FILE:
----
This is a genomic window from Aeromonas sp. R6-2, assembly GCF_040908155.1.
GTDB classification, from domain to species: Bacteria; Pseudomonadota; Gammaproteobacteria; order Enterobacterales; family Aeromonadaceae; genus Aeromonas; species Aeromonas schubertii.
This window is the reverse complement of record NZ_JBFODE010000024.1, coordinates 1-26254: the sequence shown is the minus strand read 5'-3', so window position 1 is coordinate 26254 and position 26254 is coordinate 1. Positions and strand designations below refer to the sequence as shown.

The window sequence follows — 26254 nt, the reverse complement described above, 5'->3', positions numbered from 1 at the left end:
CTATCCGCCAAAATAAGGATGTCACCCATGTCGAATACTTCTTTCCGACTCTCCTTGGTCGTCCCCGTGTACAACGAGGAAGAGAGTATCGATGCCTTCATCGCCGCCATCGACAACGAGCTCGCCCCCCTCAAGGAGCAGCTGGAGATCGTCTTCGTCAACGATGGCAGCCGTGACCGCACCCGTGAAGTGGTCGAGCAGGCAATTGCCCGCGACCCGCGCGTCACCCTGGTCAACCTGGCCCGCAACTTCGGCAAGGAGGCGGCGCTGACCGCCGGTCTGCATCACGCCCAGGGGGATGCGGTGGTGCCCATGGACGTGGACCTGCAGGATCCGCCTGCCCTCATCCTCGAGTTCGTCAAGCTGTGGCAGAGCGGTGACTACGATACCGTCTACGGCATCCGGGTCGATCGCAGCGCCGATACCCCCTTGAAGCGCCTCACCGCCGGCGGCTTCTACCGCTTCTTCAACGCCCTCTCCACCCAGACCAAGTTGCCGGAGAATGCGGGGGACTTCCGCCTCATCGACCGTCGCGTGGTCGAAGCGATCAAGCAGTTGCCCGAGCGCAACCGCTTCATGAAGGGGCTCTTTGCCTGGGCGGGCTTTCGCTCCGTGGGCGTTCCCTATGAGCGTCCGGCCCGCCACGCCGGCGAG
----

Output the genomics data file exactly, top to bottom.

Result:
This is a genomic window from Aeromonas sp. R6-2, assembly GCF_040908155.1.
GTDB classification, from domain to species: Bacteria; Pseudomonadota; Gammaproteobacteria; order Enterobacterales; family Aeromonadaceae; genus Aeromonas; species Aeromonas schubertii.
This window is the reverse complement of record NZ_JBFODE010000024.1, coordinates 1-26254: the sequence shown is the minus strand read 5'-3', so window position 1 is coordinate 26254 and position 26254 is coordinate 1. Positions and strand designations below refer to the sequence as shown.

The window sequence follows — 26254 nt, the reverse complement described above, 5'->3', positions numbered from 1 at the left end:
CTATCCGCCAAAATAAGGATGTCACCCATGTCGAATACTTCTTTCCGACTCTCCTTGGTCGTCCCCGTGTACAACGAGGAAGAGAGTATCGATGCCTTCATCGCCGCCATCGACAACGAGCTCGCCCCCCTCAAGGAGCAGCTGGAGATCGTCTTCGTCAACGATGGCAGCCGTGACCGCACCCGTGAAGTGGTCGAGCAGGCAATTGCCCGCGACCCGCGCGTCACCCTGGTCAACCTGGCCCGCAACTTCGGCAAGGAGGCGGCGCTGACCGCCGGTCTGCATCACGCCCAGGGGGATGCGGTGGTGCCCATGGACGTGGACCTGCAGGATCCGCCTGCCCTCATCCTCGAGTTCGTCAAGCTGTGGCAGAGCGGTGACTACGATACCGTCTACGGCATCCGGGTCGATCGCAGCGCCGATACCCCCTTGAAGCGCCTCACCGCCGGCGGCTTCTACCGCTTCTTCAACGCCCTCTCCACCCAGACCAAGTTGCCGGAGAATGCGGGGGACTTCCGCCTCATCGACCGTCGCGTGGTCGAAGCGATCAAGCAGTTGCCCGAGCGCAACCGCTTCATGAAGGGGCTCTTTGCCTGGGCGGGCTTTCGCTCCGTGGGCGTTCCCTATGAGCGTCCGGCCCGCCACGCCGGCGAG